Bad habits are destructive for your mind, body, and soul. Whether it’s chain-smoking, channel-surfing, nail-biting or emotional eating, there’s no denying the fact that our bad habits are harmful to our health. Bad habits aren’t something you’re born with. They are the result of months or years of consistent repetition. The good news? The inverse is also true; just like bad habits are created by consistent repetition, you can break bad habits with consistent repetition. Challenge accepted? Keep on reading.
Find the root cause.
Your bad habits didn’t magically develop all by themselves. They have been built up by years of repetition and thus, they won’t be easy to eliminate. This is why most people who attempt to lose weight by going on a super restrictive crash diet fail. Attempting to remodel your behavior overnight is a doomed strategy that will cause you to get overwhelmed and quit. Before you do anything else, do some soul-searching to discover the root cause of your bad habit. For example:
- Do you eat fried foods or sweets because they offer you comfort on a stressful day?
- Are you smoking cigarettes because they calm your nerves at work?
- Does television offer a distraction from the problems you’re afraid to confront in the real world?
The first step to breaking a bad habit is to understand why it exists.
Identify your triggers.
If you want to break your bad habit for good, I encourage you to begin a diary today. Write down any circumstances, thoughts, or feelings that you experience before lighting up a cigarette or eating a candy bar. For example, I once had a personal training client who experienced fierce cravings for ice cream. I asked her to start a diary and write down anything that transpired right before her cravings. We discovered something very interesting: she didn’t want ice cream at all. Her true desire? More attention from her boyfriend. She felt neglected and unappreciated because her partner didn’t spend much time with her, and any time she experienced stress due to this issue, her craving followed. Being aware of your triggers will help you find the true sources of stress that need attention. You will also be much more likely to avoid temptation when you are able to look out for the triggers behind the wheel of your decisions.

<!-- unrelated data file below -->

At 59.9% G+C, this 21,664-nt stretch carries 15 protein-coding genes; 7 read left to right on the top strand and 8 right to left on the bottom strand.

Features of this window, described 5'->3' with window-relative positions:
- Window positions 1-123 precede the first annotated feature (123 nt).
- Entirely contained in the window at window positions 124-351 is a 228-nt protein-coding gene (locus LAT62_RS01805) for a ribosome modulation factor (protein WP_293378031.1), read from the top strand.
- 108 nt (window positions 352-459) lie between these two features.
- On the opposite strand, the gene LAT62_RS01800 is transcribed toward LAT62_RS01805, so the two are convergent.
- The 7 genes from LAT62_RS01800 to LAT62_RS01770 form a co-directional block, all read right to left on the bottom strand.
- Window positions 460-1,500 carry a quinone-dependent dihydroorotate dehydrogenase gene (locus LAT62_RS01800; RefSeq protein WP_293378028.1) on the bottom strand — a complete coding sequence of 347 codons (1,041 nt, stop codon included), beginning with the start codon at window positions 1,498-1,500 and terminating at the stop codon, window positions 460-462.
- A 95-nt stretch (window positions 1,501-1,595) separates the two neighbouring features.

Pick a positive alternative.
Breaking bad habits requires consistent practice and repetition. To re-wire your brain, choose a positive behavior to replace your bad habit. Recall my past client who reached for a bowl of ice cream any time she felt neglected by her boyfriend. She had a cute puppy who she just adopted, so I asked her to start taking her pup outside for a brief walk every time she experienced her trigger. At first, she sometimes came back inside to eat a bowl of ice cream (at least she walked off a few of the calories) but as the saying goes, “practice makes perfect.” After several weeks of repetition, she successfully replaced her bad habit with the positive alternative. Don’t become discouraged if it takes you a few days or weeks to make any progress. Bad habits built up over months and years are not easy to break. Keep your head high and maintain a Big Picture mindset. This is NOT a 30-day program–it’s a life-long journey.
Hold yourself accountable.
Feeling brave? Proclaim your intention to break your bad habit to the world. Post a status on Facebook to inform your entire network of your goal. Sound scary? It is. But making your friends aware of your goal will motivate you unlike anything else. Added bonus: you will instantly create a cheerleading squad who will encourage you that you can do it.
Go forth and crush it.
Anyone can break bad habits by following the steps outlined here. You are capable of accomplishing anything you set your mind to. If you’re feeling brave, go ahead and comment below with a bad habit you intend to eliminate. Have a question? Ask away. I’m here to support you in any way I can.
Do you find yourself unconsciously biting your nails, fidgeting, procrastinating, or reaching for a cigarette? 4 Tips for Breaking Bad Habits
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